One of the perks about having a home-on-wheels is the freedom to head south for year-round sunshine.
The American Southwest draws in thousands of snowbirds every year for good reason: the daytime temperatures stay pleasantly warm all winter and there is tons to see and do.
Stay warm this winter in these unique towns across the southwestern U.S.
Ajo is less than an hour from the Mexican border in Southern Arizona. It’s also the closest town to Organ Pipe Cactus National Monument where you can see the unique organ pipe cactus with their many long, prickly arms.
Be sure to drive the 10.4-mile Ajo Scenic Loop through an historic section of Ajo, then through a wonderland of saguaro, organ pipe, and other diverse cacti and Sonoran Desert vegetation.
Ajo’s reason to be is the massive open-pit New Cornelia copper mine. This inactive mine just outside of the town measures about one and a half miles across at its widest point and 1,100 feet deep at the center. There is a lookout where you can stop and get views of the mine, as well as a museum where you can learn more about the history.
There are numerous RV parks and campgrounds in the Ajo area including the popular Ajo Heights RV Park. You can also dry camp at Twin Peaks Campground at Organ Pipe Cactus National Monument. Numerous sites are suitable for big rigs.
Truth or Consequences, New Mexico
Truth or Consequences was originally named Hot Springs but was later renamed after the title of a popular game show. Despite the name change, the town is still a relaxing hot springs destination with thermal water that flows out of a rift along the Rio Grande River.
Riverbend Hot Springs is the only springs actually located along the river within the town’s hot springs district. They have lodging available or you can stay in one of the area’s many RV parks or nearby Elephant Butte State Park.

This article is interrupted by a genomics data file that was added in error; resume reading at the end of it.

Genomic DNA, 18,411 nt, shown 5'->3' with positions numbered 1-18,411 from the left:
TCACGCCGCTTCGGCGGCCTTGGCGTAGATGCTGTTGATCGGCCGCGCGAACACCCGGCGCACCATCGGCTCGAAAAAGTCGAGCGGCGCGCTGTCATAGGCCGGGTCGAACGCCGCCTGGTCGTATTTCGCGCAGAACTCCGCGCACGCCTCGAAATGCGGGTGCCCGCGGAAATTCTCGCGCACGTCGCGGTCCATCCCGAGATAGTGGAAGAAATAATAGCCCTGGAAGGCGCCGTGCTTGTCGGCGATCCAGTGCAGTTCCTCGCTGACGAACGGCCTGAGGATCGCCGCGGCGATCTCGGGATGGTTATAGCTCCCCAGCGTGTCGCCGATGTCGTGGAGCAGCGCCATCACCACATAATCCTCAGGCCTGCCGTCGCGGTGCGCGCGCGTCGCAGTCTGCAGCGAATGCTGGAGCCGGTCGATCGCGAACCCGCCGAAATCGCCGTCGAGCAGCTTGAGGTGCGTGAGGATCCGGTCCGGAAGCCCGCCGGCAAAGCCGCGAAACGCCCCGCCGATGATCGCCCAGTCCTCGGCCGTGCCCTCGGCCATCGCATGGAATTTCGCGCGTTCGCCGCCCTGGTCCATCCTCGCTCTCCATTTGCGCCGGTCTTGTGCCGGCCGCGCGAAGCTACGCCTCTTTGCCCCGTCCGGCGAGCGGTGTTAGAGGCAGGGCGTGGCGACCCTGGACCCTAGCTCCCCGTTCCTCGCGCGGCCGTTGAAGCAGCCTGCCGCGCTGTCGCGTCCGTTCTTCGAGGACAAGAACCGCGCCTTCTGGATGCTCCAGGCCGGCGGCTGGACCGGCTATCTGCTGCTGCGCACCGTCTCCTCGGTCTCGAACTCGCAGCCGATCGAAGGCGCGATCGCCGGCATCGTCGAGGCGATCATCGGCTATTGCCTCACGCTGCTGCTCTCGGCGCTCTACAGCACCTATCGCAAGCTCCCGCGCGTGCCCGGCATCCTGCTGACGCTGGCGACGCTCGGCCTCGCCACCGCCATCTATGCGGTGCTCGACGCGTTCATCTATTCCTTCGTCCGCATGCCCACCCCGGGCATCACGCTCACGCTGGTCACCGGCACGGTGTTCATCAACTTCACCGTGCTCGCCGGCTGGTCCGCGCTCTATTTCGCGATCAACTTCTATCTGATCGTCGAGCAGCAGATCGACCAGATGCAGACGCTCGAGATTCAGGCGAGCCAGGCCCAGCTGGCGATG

Yuma in southwestern Arizona holds the record for the sunniest city on Earth. The town averages about 308 sunny days every year, compared the US average of only 205.
One of the most interesting things to do in town is tour the Yuma Territorial Prison State Historic Park. The first seven inmates in this former prison were locked into jail cells that they built for themselves.
You can now walk through the old cells, the solitary chamber, the guard tower, and around the grounds, as well as see photographs and exhibits on the prison’s history.
Yuma has a large number of RV parks and resorts, including many specifically for those 55 and older. Most parks are conveniently located along Interstate 8.
Bisbee is a quaint historic town in the Mule Mountains of southeastern Arizona. It was originally founded as a mining town, and still maintains many old buildings that are listed on the National Register of Historic Places.
The town is filled with local shops, galleries, and several informative museums where you can learn more about the area’s mining history. There is also an historic mine that you can still tour underground in a hard hat, headlamp, and yellow slicker.
Queen Mine RV Park has full hookup RV sites within walking distance of the old mine tours. If you’re not bringing the RV, stay in one of Shady Dell’s uniquely decorated vintage trailers.
Wherever you decide to escape winter, you’ll share one thing in common with all your neighbors. Every one of them has learned that suffering through cold seasons is optional. The endless summer is far more appealing—and doable in these popular winter RV destinations.
We have chosen to be reasonably warm year-round, so we are snowbirds. Every year when I hear the honks of the Canada geese overhead at our home in Alberta, something in my genes starts pulling my inner-compass to the South. And an inner voice whispers: “Surely you’re as smart as a goose.” Feeling that I am at least as smart as a silly goose, I line up the motorhome with that compass pointer and head for the Sun Belt.